Bolstering transparency in our reporting
Back at the Herald News, several of the editors and reporters wrote a regular series of columns for the newsroom called “Best Practices.” In digging through my archives, I’ve found several that are timeless that I will gradually repost. This first one was written by Jonathan Maslow, and his tips for being transparent in our reporting and writing continue to ring true.
Our credibility as journalists and as a newspaper is the most important equity we have in the marketplace of ideas. The more readers trust us, the better our performance. We have to earn that trust every single day. One of the most important ways to do this is leveling with our readers: telling them what we know, how we know it, what we don’t know, why we don’t know it and what’s what. In practice this entails the highest degree of transparency possible in our publication. Work toward greater transparency:
1) Don’t use hearsay. Don’t describe things you didn’t see, but rather attribute it to a firsthand witness and tell the reader who that witness was. If you are writing about a public meeting you did not attend, be aware that readers must not be given a false impression. You don’t need to say you weren’t there. But you can’t report things as if you were there.
2) Don’t just use the boilerplate “sources said,” but give the reader as much information as you can without breaching trust, for example: “two sources in the AG’s office familiar with the case,” or “a high official in the department who asked her name not be used because she feared political retribution.”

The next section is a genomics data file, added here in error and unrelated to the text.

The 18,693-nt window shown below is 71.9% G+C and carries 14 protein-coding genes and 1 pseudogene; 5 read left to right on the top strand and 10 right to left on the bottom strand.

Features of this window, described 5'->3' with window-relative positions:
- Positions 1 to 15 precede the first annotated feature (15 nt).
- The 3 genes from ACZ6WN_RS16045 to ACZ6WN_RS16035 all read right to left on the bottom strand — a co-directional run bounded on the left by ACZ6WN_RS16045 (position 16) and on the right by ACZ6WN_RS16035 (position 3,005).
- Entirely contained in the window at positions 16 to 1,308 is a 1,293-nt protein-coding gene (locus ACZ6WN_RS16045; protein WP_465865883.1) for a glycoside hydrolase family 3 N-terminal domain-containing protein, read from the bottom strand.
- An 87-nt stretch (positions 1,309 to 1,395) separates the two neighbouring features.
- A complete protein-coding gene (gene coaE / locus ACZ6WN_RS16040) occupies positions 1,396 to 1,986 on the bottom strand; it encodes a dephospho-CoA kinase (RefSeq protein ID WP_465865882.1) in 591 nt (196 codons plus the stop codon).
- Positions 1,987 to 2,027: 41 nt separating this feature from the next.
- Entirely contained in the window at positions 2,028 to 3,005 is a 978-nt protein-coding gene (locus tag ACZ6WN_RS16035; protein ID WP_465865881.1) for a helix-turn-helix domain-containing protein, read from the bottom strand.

3) Don’t just use the cliche “the mayor could not be reached for comment.” Use instead: “the mayor did not return repeated phone calls for comment over a three-day period, although City Hall said he was not on vacation or out of town on business.”
4) As you know, we sometimes have problems getting information from police on weekends. Don’t just let this go with “police did not release information.” Tell the readers, e.g., “Sgt. Troy Anthony said he could not release any information about the incident, because Mayor Sammy Torres, who is also acting public safety director, has told the police department that all news releases must go through his office. The mayor did not return five phone calls Sunday.”
Transparency is a habit, a muscle. Flex it and it gets stronger. And your work gets more accurate, better, more useful to readers.
- Jonathan Maslow, Herald News, June, 2004